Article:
This post was written by Cole Simpson. Cole is one of our teaching team residents, currently serving with our Lexington church.
Dear Potential Resident,
When I was asked to write a short blog for potential future residents I thought about what I wish people would of told me before I started the Residency. So after some thought and prayer this blog/letter is what I thought would be the most helpful. The only thing I ask is that you take the time to read this letter in its entirety.
I think it is great that you are considering the Residency. It is a unique and incredible experience that will be more rewarding than you could possibly expect while simultaneously being less rewarding than you expect.
Residency Is a Big Deal
I think the first thing you need to know is that the Residency is a big deal and I know that you know this but, seriously, I want this to sink in for a minute.
The Residency is a big deal.
Here’s why, in Hebrews 13 the writer is telling the reader things that they should do in order to live a life that is pleasing to God (Something as Christians we tend to strive for today). One thing he specifically says is “Remember your leaders, those who spoke to you the word of God. Consider the outcome of their way of life, and imitate their faith. “ (Hebrews 13:7). If you become a resident you will automatically be put into a position of leadership. You will be put over projects and people will look up to you and imitate their life after yours. James put it this way “Not many of you should become teachers, my brothers, because you know that we who teach will be judged more strictly. “ (James 3:1). So people will imitate their life after yours and God will hold you to a higher accountability when you stand before him in heaven.
I want you to really ask the question why you want to do the Residency.
I want you to really pray about doing it.
I want you to ask yourself if you are ready for it.
Because if you think that the Residency is some how going to fix you then you are wrong. The Residency is a great experience, and you will be the same broken sinner after you have done it.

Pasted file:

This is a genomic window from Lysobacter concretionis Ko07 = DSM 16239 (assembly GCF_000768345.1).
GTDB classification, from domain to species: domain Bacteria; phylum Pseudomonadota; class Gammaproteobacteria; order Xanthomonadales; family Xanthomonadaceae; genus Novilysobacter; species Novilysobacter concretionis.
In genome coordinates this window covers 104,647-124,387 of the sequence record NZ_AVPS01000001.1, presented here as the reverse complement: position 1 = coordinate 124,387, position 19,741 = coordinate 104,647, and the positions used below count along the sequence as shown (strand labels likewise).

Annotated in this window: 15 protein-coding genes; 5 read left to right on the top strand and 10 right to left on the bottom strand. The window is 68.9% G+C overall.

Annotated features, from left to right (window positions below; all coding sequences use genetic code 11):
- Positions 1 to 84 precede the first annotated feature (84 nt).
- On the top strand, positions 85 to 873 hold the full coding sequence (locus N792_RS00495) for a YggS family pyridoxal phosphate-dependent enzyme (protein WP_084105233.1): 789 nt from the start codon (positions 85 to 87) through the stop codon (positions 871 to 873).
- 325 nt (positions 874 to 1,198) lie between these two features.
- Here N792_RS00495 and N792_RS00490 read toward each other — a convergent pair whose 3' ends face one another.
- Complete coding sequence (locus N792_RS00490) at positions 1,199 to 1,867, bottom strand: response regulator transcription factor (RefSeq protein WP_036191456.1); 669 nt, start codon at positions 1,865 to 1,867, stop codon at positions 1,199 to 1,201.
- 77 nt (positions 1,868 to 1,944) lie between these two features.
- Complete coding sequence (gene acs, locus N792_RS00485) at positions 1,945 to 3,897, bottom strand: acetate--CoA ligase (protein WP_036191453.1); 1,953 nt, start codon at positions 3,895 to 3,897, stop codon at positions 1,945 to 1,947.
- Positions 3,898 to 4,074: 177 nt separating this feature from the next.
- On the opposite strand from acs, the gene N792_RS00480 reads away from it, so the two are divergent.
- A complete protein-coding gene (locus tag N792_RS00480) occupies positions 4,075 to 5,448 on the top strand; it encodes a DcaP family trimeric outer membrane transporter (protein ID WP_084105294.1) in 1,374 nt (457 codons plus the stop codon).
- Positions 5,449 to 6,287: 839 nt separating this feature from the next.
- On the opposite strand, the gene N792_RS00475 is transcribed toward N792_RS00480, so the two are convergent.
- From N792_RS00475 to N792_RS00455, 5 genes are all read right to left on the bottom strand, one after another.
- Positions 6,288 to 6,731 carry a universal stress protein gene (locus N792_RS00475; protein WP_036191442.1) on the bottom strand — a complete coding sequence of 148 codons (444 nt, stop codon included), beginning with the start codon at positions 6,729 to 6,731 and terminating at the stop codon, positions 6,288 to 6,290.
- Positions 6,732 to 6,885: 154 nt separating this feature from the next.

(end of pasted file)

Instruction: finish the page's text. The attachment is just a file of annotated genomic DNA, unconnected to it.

Residency Is Hard
The second thing I want you to know is that the Residency is hard. I have noticed that sometimes Residents, including myself, come in with a lot of expectations that Midtown is the best and working for Midtown will be full of unicorns and rainbows.
Support raising is hard.
Always serving is hard.
Doing the little things that seem meaningless is hard.
I want you to hear me, the Residency is hard.
Sometimes the Residency isn’t going to be fun. You will be given a lot of responsibilities and a lot will be expected of you. This isn’t a new concept, the writer of Hebrews had to tell the Jews:
“Therefore, since we are surrounded by such a great cloud of witnesses, let us throw off everything that hinders and the sin that so easily entangles. And let us run with perseverance the race marked out for us, 2 fixing our eyes on Jesus, the pioneer and perfecter of faith. For the joy set before him he endured the cross, scorning its shame, and sat down at the right hand of the throne of God. 3 Consider him who endured such opposition from sinners, so that you will not grow weary and lose heart” (Hebrews 12:1-3).
Residency is Sanctifying
Finally the most important thing is: the Residency is Sanctifying.
If you are a Resident you get to be in this cool environment where everyone is working together for the common goal, to glorify God. You will be given tasks but you will be looked at as a person with a soul not a cog in a machine. You will be surrounded by other Christians who will push you in your faith and will challenge you in ways that you have never experienced.
The Residency will be a new type of community that will embody the phrase, “As iron sharpens iron, one person sharpens another”(Proverbs 27:17).
If you will only remember one thing from this letter I want you to remember what Paul told the Corinthians,“ But [Christ] said to me, ‘My grace is sufficient for you, for my power is made perfect in weakness.’ Therefore I will boast all the more gladly about my weaknesses, so that Christ’s power may rest on me.” (1 Corinthians 12:9).
There will be times during the Residency where you feel overwhelmed, tired, under appreciated, and like you can’t do anything right. But in spite of those things remember:
That you are more than just what you do. (Philippians 3:3-8)
Your feelings do not define you. (1 Kings 19:4-8)
You are a child of God whom he dearly loves. (Galatians 3:26-29)
“No, in all these things we are more than conquerors through him who loved us. For I am sure that neither death nor life, nor angels nor rulers, nor things present nor things to come, nor powers, nor height nor depth, nor anything else in all creation, will be able to separate us from the love of God in Christ Jesus our Lord.” (Romans 8:37-39).